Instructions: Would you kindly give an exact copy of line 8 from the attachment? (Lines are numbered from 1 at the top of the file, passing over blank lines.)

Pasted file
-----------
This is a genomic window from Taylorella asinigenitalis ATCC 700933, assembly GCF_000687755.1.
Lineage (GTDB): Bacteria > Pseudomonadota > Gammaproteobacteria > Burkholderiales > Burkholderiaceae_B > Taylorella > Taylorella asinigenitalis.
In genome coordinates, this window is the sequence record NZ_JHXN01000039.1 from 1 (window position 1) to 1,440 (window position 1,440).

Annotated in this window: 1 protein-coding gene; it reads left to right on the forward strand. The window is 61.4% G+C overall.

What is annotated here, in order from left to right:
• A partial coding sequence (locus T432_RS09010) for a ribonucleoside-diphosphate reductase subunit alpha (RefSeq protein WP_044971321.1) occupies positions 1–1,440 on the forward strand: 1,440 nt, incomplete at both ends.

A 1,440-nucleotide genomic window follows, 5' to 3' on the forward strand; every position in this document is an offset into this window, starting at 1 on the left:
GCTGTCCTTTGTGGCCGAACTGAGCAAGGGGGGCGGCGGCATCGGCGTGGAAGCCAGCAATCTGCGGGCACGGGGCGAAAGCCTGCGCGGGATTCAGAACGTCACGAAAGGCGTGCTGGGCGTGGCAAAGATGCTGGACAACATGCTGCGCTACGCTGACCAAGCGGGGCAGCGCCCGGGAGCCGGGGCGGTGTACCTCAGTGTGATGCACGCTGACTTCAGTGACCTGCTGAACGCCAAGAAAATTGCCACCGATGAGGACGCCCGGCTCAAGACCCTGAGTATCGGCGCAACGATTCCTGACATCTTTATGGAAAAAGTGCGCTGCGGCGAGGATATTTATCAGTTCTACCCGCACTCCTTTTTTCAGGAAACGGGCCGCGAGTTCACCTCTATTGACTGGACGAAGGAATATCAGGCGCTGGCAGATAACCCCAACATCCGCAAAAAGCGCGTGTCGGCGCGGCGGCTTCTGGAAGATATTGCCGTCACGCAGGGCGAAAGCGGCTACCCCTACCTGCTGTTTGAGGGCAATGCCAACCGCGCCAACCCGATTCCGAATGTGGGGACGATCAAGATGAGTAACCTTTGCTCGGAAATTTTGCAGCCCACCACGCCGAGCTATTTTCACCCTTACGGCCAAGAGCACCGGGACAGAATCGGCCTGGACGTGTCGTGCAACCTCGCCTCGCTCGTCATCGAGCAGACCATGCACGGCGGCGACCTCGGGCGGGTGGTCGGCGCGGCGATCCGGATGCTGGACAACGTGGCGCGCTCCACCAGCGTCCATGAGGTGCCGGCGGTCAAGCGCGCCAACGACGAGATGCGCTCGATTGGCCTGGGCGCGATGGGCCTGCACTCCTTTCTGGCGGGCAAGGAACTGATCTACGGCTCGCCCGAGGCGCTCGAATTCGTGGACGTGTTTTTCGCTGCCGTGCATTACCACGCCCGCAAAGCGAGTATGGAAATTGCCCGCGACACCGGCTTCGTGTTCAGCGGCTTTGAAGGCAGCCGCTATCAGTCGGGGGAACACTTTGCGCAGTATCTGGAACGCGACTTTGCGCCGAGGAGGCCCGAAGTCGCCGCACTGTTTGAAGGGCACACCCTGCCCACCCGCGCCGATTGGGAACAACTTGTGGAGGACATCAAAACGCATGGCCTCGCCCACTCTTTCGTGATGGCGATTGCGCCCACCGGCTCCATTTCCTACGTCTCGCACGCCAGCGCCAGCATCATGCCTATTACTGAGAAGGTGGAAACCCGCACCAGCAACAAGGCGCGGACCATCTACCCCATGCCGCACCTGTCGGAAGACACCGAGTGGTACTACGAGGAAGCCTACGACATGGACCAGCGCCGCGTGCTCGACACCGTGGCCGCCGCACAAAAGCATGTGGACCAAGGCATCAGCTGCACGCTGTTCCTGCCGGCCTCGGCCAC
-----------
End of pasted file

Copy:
GCTGTCCTTTGTGGCCGAACTGAGCAAGGGGGGCGGCGGCATCGGCGTGGAAGCCAGCAATCTGCGGGCACGGGGCGAAAGCCTGCGCGGGATTCAGAACGTCACGAAAGGCGTGCTGGGCGTGGCAAAGATGCTGGACAACATGCTGCGCTACGCTGACCAAGCGGGGCAGCGCCCGGGAGCCGGGGCGGTGTACCTCAGTGTGATGCACGCTGACTTCAGTGACCTGCTGAACGCCAAGAAAATTGCCACCGATGAGGACGCCCGGCTCAAGACCCTGAGTATCGGCGCAACGATTCCTGACATCTTTATGGAAAAAGTGCGCTGCGGCGAGGATATTTATCAGTTCTACCCGCACTCCTTTTTTCAGGAAACGGGCCGCGAGTTCACCTCTATTGACTGGACGAAGGAATATCAGGCGCTGGCAGATAACCCCAACATCCGCAAAAAGCGCGTGTCGGCGCGGCGGCTTCTGGAAGATATTGCCGTCACGCAGGGCGAAAGCGGCTACCCCTACCTGCTGTTTGAGGGCAATGCCAACCGCGCCAACCCGATTCCGAATGTGGGGACGATCAAGATGAGTAACCTTTGCTCGGAAATTTTGCAGCCCACCACGCCGAGCTATTTTCACCCTTACGGCCAAGAGCACCGGGACAGAATCGGCCTGGACGTGTCGTGCAACCTCGCCTCGCTCGTCATCGAGCAGACCATGCACGGCGGCGACCTCGGGCGGGTGGTCGGCGCGGCGATCCGGATGCTGGACAACGTGGCGCGCTCCACCAGCGTCCATGAGGTGCCGGCGGTCAAGCGCGCCAACGACGAGATGCGCTCGATTGGCCTGGGCGCGATGGGCCTGCACTCCTTTCTGGCGGGCAAGGAACTGATCTACGGCTCGCCCGAGGCGCTCGAATTCGTGGACGTGTTTTTCGCTGCCGTGCATTACCACGCCCGCAAAGCGAGTATGGAAATTGCCCGCGACACCGGCTTCGTGTTCAGCGGCTTTGAAGGCAGCCGCTATCAGTCGGGGGAACACTTTGCGCAGTATCTGGAACGCGACTTTGCGCCGAGGAGGCCCGAAGTCGCCGCACTGTTTGAAGGGCACACCCTGCCCACCCGCGCCGATTGGGAACAACTTGTGGAGGACATCAAAACGCATGGCCTCGCCCACTCTTTCGTGATGGCGATTGCGCCCACCGGCTCCATTTCCTACGTCTCGCACGCCAGCGCCAGCATCATGCCTATTACTGAGAAGGTGGAAACCCGCACCAGCAACAAGGCGCGGACCATCTACCCCATGCCGCACCTGTCGGAAGACACCGAGTGGTACTACGAGGAAGCCTACGACATGGACCAGCGCCGCGTGCTCGACACCGTGGCCGCCGCACAAAAGCATGTGGACCAAGGCATCAGCTGCACGCTGTTCCTGCCGGCCTCGGCCAC